The fruit is small, oval with a few seeds and is slightly tart. It is generally used in preserves, decorations or can be eaten whole and will hold on the tree for months. The tree is small, fine-stemmed, with few or no thorns and dense foliage. It also makes a container plant. They can and do have several bloom periods, giving the opportunity to have fruit during a number of the months in the year. Propagated by budding. See Kumquat
FORTUNELLA MARGARITA X JAPONICA - Meiwa Kumquat
The fruits of this tree are round. 1½" across, with sweet rind and almost juiceless pulp. They also can be eaten whole. See Kumquat

FOUR-ANGLED BEAN See Winged Bean

FRAGARIA SPECIES See Strawberry

FRAGRANT GRANADILLA - Passiflora alata

FREYCINETIA BANKSII

  • Wild Fruit of New Zealand. By Ian Hartland. 1973 #4, pp 9-10

FROST PROTECTION

  • Area News 1989, #3 pp 27-29
  • Avocados for Cold Climates. By Robert W. Fitzpatrick. 1988 #4, pp 42-43
  • Backyard Frost Protection. By David Silber. 1988 J, pp 14-16
  • Bits & Pieces: Southern California Freeze. By Peggy Winter. 1987 #2, pp 26-27
  • Burned Plants Sprouting from Rootstock; Polytrap Frost Protection. By Steve Ashley. 1980 #1, p 15
  • Climate Modification to Increase Heat. By Louis Lopyan. 1984 #4, pp 24-26
  • Cold Protection with Light; Tropical Fruit Research. 1983 #1, pp 16-17
  • Combatting Frost. By William T. Drysdale. 1971 YB, pp 51-60
  • Culture of Rare Fruits in the San Francisco Bay Area. By J. Garrin Fullington. 1974 #4, pp 3-6,
  • Evaluating Freeze Damage. By Walter V. Jerris. 1987 #2, pp 19-21
  • Experiments, Successes and Failures. By John M. Riley. 1981 #4, p 11
  • Freeze Damage Tropical Fruits in South Florida in 1977. By C.W. Campbell, R.J. Knight Jr., N.L. Zareski. 1979 YB, pp 50-55
  • From the Mailbag. By Peggy Winter. 1980 #1, pp 15-16
  • Frost Control "Wiltpruf". By William T. Drysdale. 1972 #4, pp 5-6
  • Frost Protection for Tropical Fruit Trees. By Pat C. Pendse. 1975 #4, pp 9-11
  • Frost Protection. By Rick Parkhurst. 1977 #4, pp 6-8
  • Frost Protection the Easy Way. By Frank James. 1976 #4, p 5
  • Fruits the Year Around. By Paul H. Thomson. 1976 #1, pp 1-4
  • Gleanings: Cold Protection. By Jim Neitzel. 1980 #4, pp 22-23
  • Growing Rare Fruit in Northern California. By John M. Riley. 1973 YB, pp 67-90
  • Growing the Cavendish Banana. By Brian Lievens. 1982 YB, pp 59-62
  • It's the Frost Bugs That Get You (from Science '81). 1982 #4, pp 20-21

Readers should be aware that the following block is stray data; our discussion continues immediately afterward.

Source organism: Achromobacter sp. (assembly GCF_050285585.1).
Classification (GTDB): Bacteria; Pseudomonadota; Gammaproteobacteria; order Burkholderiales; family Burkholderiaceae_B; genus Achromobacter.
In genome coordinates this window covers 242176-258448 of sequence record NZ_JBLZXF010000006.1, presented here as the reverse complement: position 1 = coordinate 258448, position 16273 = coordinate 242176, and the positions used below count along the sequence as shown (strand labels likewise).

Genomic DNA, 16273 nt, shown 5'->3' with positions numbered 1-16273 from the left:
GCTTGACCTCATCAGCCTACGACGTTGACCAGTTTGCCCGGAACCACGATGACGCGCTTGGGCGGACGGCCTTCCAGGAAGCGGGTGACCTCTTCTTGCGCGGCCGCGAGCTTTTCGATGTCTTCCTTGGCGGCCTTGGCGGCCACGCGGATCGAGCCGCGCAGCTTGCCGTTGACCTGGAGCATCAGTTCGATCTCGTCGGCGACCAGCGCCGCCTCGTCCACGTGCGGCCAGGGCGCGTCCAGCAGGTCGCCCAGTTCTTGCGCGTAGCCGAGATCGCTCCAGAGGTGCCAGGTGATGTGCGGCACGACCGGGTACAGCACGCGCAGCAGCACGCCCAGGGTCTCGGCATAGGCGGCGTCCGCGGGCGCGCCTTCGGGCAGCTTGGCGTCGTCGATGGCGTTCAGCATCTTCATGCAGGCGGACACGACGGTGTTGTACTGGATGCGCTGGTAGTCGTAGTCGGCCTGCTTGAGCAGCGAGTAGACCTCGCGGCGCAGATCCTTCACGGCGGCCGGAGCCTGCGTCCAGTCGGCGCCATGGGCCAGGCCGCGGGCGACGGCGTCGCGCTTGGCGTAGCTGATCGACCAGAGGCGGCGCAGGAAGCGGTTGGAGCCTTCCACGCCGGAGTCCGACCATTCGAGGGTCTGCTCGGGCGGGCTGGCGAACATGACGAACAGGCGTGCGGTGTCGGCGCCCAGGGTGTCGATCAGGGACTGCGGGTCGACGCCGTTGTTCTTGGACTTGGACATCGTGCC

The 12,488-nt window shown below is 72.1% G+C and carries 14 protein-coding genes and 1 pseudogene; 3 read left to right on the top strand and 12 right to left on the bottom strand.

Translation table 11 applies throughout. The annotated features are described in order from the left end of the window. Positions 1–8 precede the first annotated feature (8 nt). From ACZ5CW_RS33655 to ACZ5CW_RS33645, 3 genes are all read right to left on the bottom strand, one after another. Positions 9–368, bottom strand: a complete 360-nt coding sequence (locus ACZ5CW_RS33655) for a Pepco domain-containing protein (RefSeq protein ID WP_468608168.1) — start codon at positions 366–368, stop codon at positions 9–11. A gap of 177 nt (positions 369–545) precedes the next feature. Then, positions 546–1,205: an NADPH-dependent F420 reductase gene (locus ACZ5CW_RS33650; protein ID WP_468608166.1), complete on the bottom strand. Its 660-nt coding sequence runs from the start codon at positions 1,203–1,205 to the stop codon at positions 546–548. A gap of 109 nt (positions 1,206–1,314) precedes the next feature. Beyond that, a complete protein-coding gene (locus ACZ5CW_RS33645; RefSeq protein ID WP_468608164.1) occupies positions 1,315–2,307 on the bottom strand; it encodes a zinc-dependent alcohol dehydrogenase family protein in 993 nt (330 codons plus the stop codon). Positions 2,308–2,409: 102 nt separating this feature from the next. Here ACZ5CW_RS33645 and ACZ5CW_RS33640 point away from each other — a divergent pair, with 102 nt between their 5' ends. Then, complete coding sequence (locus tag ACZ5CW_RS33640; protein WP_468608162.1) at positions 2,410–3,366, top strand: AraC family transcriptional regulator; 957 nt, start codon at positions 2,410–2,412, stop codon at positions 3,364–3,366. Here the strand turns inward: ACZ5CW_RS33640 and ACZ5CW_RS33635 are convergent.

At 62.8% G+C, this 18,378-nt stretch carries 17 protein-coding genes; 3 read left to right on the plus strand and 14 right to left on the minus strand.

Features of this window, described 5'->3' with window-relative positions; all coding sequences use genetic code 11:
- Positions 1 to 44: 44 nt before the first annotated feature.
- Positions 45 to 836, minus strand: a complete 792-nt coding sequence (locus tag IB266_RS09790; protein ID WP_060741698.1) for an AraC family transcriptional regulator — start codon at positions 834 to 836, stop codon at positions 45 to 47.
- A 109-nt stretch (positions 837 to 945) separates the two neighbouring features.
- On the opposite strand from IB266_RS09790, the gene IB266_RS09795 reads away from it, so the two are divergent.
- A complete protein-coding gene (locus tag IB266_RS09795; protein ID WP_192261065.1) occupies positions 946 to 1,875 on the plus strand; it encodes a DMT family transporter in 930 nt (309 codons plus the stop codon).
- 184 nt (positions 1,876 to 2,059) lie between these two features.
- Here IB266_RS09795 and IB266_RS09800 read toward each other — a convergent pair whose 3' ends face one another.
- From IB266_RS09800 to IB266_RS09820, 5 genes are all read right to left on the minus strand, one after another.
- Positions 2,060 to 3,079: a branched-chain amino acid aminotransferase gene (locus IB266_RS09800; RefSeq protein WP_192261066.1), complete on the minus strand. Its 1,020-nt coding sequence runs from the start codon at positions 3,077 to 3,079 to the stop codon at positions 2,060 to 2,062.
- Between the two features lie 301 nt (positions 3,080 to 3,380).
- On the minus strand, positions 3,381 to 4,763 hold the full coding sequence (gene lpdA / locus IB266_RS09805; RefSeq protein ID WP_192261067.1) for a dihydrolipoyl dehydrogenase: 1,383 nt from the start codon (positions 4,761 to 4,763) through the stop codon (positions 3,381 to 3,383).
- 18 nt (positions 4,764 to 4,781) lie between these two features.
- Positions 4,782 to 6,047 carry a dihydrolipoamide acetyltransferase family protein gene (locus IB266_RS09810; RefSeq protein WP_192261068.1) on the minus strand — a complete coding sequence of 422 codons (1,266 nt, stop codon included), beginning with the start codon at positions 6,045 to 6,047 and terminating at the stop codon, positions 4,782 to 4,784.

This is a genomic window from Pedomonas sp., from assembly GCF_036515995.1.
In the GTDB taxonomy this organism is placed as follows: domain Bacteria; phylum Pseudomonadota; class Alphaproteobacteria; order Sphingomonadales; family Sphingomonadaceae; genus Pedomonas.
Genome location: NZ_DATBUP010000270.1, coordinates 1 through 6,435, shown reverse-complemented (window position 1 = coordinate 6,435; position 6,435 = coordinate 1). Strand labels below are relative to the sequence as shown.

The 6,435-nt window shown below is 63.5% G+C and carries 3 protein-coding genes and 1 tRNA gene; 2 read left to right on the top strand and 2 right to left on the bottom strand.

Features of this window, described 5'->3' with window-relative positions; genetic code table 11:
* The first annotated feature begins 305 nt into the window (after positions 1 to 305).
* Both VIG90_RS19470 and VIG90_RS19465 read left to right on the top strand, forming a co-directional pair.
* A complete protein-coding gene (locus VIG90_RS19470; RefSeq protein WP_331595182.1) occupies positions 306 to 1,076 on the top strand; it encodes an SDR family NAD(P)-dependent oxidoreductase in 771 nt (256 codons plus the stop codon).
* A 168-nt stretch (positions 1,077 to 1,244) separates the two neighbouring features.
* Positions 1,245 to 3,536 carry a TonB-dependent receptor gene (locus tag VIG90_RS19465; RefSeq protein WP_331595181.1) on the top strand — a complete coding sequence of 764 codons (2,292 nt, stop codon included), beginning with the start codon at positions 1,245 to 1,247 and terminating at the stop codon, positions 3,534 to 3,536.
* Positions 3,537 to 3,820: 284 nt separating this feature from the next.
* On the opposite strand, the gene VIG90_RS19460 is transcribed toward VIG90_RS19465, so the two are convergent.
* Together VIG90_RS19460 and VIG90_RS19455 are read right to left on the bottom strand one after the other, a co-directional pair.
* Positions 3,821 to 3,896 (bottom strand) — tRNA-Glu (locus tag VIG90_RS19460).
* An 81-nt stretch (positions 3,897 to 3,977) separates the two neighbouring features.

• More Reasons for Befriending the Birds. By Alice A. Estep. 1989 #1, pp 20-21
  • Mulch Destroys Radiant Heat. By Peggy Winter. 1983 #3, p 5
  • Protecting Trees from Cold and Rain. By Peggy Winter. 1979 #3, pp 15-16
  • Rambutan Growing at 29 Degrees Latitude. By Dan Latimer. 1983 #4, p 4
  • Reevaluating Cold Hardiness of Certain Tropical Fruit Trees. By Henry Dawes. 1979 YB, pp 46-49
  • Sapindaceae Family. By Bill Louscher. 1980 YB, pp 41-45
  • Some Factors Influencing Cold Tolerance in Rare Fruits. By Paul H. Thomson. 1979 YB, pp 34-45
  • To Deal with the Killerfreezing Weather. By Clell E. Bowman. 1975 #4, pp 5-7
  • Visit with Bob and Opal Smith. By Peggy Winter. 1984 #2, pp 19-20
  • Winter Freeze. By Burt Fisch. 1979 YB, pp 28-32

FRUIT DRYING

  • Drying Persimmons for Quality. By R.E. Watts. 1987 J, pp 21-23
  • Jellies, Jams and Dried Fruit. By Wilbur G. Wood. 1973 YB, pp 105-107

FRUIT FACT SHEETS

  • President's Letter. 1989 #4, pp 2-3

FRUIT FLIES

  • December Meeting. By Jim Neitzel. 1984 # 1 pp 25-29
  • Fruit Flies Can Make All California Fruit Rare. 1970 YB, pp 54-56
  • Fruit or Fruit Flies? By Richard E. Watts. 1989 #1, pp 17-19
  • Infestation of Ash White Flies. By Richard S.O. Lee. 1989, #3 pp 22-24
  • Major Fruit Flies of the World. By Dr. Howard V. Weems. 1970 YB, pp 57-63

FRUIT ORGANIZATIONS

  • 7th International Fruit Club Seminar. By David M. Guggenheim. 1989, #4 pp 3-10
  • A Link to Sister Publications. By C.T. Kennedy. 1989 #1, pp 21-22
  • Actinidia Enthusiasts Newsletter (review). By Dianne M. Hand. 1989 J, p 40
  • Bits & Pieces. By Peggy Winter. 1987 #1, pp 25-26
  • Bits & Pieces: Florida Meeting. By Peggy Winter. 1986 #4, pp 27-29
  • Conference West Palm Beach Florida. By Lloyd B. Ryland. 1984 #2, pp 29-30
  • Editor's Mailbag (ECHO, Inc). 1984 #2, pp 2-4
  • Editor's Mailbag. 1980 #3, pp 4-7
  • Exotic Fruit Growers in New South Wales, Australia. By David Wallace. 1984 #2, p 4
  • Fruition Project: Public Plantings. By Clay Olson. 1987 #1, p 8
  • Horticulture: a Facet of Independent Living for the Blind. By Alice A. Estep. 1989, #3 pp 10-11
  • Meeting Florida Fruit Growers. By Peggy Winter. 1983 #2, pp 18-19
  • Newsletter of the Rare Fruit Council of Australia, Inc.. Reviewed by Ron Kadish. 1989 #1, pp 22-23
  • Report from Brazil. By Rick Parkhurst. 1982 #1, p 14